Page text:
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Speeches

Consumer Risk and the Basel II Proposal

Presented by Michael E. Collins, Executive Vice President
Federal Reserve Bank of Philadelphia

Remarks Before the 6th Annual Consumer Risk Management Conference
Philadelphia, PA
June 11, 2001

In just the last few years, the financial industry has experienced more change - political, economic, and technological - than in the century that preceded it. Banks have been transformed from passive transaction processing institutions into aggressive customer-focused entities.

Now we must prepare for the future and the additional changes that are ahead for our industry in the 21st century. Some say the future is unknown. But I believe there is a degree of predictability. Astronaut and Senator from Ohio John Glenn once said, 'People are afraid of the future, of the unknown. If a man faces up to it, and takes the dare of the future, he can have some control over his destiny.'

In banking, we have taken the initiative and we are controlling our destiny. That's exactly what we are doing today as we make the transition from what was right for the 80s to what's right for now. We are formulating a new Basel Accord that will define the best practices in bank capital regulation for the future.

I would like to acknowledge all of the work the Risk Management Association has done to help us all understand the implications of Basel and generally keep us abreast of developments within our industry. This conference is a fine example of the important work that RMA does.

While the Basel Committee's work is tremendously influential, the committee itself is hardly well known. Even such basic details as the spelling and pronunciation of its name are seemingly in dispute. Is it the 'Bazel' Committee, the 'Baisel' Committee, or the 'Baal' Committee? I have seen respected publications spell it both 'E, L' and 'L, E.' While residents of the Swiss town for which the committee is named may have their preferences, I will not hold it against anyone here if your pronunciation is different from or more precise than mine. I may need you to return the favor.

Regardless of how you spell it, the Basel Committee simply could not be more influential. It isn't going too far to say that when it comes to defining best practices in global risk management and bank capital regulation, the Basel Committee is Webster. With the recent proposal, the committee seeks to begin the process of establishing new standards and redefining the state of the art.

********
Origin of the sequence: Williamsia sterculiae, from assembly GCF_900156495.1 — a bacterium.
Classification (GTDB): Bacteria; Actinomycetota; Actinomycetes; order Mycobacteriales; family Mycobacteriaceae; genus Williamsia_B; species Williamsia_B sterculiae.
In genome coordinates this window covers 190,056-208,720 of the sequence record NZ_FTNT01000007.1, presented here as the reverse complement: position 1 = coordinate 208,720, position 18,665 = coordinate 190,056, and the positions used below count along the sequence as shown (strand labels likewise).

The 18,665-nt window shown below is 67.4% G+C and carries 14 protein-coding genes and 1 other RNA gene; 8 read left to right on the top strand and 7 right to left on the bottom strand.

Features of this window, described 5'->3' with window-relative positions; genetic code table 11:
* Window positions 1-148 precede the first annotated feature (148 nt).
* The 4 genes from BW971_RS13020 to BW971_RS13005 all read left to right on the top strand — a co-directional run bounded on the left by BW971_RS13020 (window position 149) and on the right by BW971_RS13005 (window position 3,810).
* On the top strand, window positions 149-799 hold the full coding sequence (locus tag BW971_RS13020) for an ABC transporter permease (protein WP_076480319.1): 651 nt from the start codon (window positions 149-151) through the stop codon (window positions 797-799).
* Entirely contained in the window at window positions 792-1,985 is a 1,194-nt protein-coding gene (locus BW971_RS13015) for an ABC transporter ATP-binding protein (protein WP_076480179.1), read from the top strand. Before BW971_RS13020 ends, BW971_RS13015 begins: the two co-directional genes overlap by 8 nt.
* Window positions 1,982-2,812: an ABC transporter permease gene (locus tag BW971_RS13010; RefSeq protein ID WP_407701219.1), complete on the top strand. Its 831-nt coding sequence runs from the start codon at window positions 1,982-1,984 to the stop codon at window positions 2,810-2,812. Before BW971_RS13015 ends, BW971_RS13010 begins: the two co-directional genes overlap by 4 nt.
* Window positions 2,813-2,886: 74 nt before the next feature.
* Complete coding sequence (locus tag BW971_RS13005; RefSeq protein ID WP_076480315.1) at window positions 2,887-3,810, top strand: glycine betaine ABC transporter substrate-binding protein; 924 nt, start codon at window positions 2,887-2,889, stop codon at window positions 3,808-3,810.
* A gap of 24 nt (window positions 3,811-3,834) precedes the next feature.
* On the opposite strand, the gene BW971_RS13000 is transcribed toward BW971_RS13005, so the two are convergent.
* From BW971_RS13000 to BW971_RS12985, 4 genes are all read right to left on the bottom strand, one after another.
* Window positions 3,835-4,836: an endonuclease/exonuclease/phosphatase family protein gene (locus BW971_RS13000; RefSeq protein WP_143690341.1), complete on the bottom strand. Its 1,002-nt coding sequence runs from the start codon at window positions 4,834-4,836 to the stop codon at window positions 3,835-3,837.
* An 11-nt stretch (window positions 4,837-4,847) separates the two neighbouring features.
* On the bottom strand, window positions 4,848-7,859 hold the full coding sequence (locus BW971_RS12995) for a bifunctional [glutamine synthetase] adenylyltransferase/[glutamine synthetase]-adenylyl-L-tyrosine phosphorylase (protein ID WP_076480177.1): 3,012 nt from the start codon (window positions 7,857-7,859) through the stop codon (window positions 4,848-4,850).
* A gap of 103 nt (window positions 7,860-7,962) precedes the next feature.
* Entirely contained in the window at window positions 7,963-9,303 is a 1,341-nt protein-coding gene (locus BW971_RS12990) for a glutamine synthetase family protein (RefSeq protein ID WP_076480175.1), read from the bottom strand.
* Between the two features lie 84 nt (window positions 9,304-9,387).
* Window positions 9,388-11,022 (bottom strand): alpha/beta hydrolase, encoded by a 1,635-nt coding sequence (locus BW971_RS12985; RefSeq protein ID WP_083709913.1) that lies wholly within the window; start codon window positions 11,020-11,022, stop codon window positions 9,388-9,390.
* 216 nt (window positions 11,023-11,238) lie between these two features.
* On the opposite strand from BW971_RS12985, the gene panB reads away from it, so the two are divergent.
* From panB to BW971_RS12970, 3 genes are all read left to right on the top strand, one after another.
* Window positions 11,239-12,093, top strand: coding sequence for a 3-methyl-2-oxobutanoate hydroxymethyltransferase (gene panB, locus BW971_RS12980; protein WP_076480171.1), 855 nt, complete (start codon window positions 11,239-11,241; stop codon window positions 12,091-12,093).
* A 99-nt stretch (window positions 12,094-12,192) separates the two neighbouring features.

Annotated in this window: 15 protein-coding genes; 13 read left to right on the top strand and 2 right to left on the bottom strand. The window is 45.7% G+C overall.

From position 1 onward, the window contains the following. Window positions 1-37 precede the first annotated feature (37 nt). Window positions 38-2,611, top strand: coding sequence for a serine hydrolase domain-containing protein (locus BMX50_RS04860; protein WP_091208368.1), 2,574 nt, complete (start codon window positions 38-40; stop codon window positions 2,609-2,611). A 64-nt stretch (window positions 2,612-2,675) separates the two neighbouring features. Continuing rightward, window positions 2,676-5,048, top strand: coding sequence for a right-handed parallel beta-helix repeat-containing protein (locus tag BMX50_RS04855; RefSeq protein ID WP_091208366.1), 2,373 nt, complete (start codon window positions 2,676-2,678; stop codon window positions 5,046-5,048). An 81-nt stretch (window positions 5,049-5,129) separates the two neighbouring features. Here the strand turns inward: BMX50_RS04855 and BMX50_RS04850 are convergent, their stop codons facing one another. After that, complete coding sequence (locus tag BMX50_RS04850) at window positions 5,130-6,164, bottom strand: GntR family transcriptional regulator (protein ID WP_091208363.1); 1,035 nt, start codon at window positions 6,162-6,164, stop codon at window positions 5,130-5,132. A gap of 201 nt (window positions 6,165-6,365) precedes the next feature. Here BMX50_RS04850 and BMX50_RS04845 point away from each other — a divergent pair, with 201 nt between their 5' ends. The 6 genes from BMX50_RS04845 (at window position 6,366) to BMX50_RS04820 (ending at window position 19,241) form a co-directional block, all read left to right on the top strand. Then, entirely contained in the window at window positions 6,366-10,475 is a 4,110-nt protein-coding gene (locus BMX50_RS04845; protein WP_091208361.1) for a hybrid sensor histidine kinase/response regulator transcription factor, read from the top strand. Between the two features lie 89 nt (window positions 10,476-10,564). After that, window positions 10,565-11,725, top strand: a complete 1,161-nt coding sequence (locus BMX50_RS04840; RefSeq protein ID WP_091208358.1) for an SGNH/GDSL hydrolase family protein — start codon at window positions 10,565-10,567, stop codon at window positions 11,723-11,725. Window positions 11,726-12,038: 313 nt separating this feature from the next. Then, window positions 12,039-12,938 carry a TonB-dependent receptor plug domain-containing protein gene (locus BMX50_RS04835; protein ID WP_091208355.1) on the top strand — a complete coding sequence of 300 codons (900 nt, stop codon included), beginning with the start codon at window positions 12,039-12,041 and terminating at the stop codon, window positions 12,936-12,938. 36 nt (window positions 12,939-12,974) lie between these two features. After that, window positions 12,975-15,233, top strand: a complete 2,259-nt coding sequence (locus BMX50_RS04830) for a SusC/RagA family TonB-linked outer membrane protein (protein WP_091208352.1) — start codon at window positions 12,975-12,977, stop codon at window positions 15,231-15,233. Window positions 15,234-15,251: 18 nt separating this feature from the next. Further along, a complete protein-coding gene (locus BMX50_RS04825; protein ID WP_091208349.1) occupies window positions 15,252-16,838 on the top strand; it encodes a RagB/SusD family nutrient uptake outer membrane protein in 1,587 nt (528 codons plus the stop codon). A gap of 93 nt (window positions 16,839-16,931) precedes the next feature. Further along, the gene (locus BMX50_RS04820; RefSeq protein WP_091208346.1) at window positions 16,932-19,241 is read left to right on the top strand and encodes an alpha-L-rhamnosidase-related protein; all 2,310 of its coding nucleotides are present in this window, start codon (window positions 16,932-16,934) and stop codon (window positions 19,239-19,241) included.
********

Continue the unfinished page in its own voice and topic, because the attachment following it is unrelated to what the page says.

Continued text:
The new proposal, like the 1988 Accord, represents the broadest possible agreement for the supervision of internationally active banks. But it is a skeleton without flesh. The unilateral application of detailed and specific regulations across international borders would be neither politically acceptable nor practical. Wisely and unavoidably, the Basel Committee left to individual nations the work of filling out this skeleton. In the United States, the Federal Reserve and OCC are charged with establishing specific supervisory schemes for domestically chartered banks. A top goal for the Federal Reserve is developing detailed regulations to incorporate the premises of the Basel Accord that meet the needs of our myriad financial institutions. But I submit to bankers that it is a goal we must share with you. Reaching it will require ongoing dialogue and partnership between federal regulatory agencies and the men and women managing banks. The proposal itself should be viewed more as a discussion draft than as a finished product. With this in mind, I hope that my remarks will serve as the basis for dialogue and open discussion so that our joint mission can be as successful as possible.

Bankers from retail-focused institutions are among those with the most questions and concerns about how the proposed Basel Accord will apply to their institutions. This is fitting, since the proposal's guidelines were designed with the commercial loan portion of the largest internationally active banks foremost in mind. Many aspects of how these guidelines can best be applied to consumer portfolios are matters for debate and discussion. Knowing this, I will place special emphasis on the fundamental aspects of the proposed Basel Capital Accord, the ways it will affect the consumer portfolio, and its effects on specific areas of retail banking. First, a brief explanation as to why the Basel Committee is so influential and an overview of the Accords themselves.

The Basel Committee was established in 1974 by the central bank governors of the 'Group of Ten' countries in recognition of the fact that the financial marketplaces of the world were unifying into a single global financial marketplace. Since that time the committee has fostered cooperation and understanding among the world's bank regulators by sharing global perspectives on industry and regulatory best practices. Through these discussions, they have acted to harmonize international bank regulation as necessary to keep surprises from impacting the global economy. President McDonough of the Federal Reserve Bank of New York currently serves as chairman of the Basel Committee. Similarly, the world's most prominent central banks are also represented on the committee. As an intergovernmental organization, the Basel Committee possesses no formal authority and its conclusions have no legal force. But because the committee's recommendations carry the weight of global consensus, this lack of formal authority has had little effect on their implementation.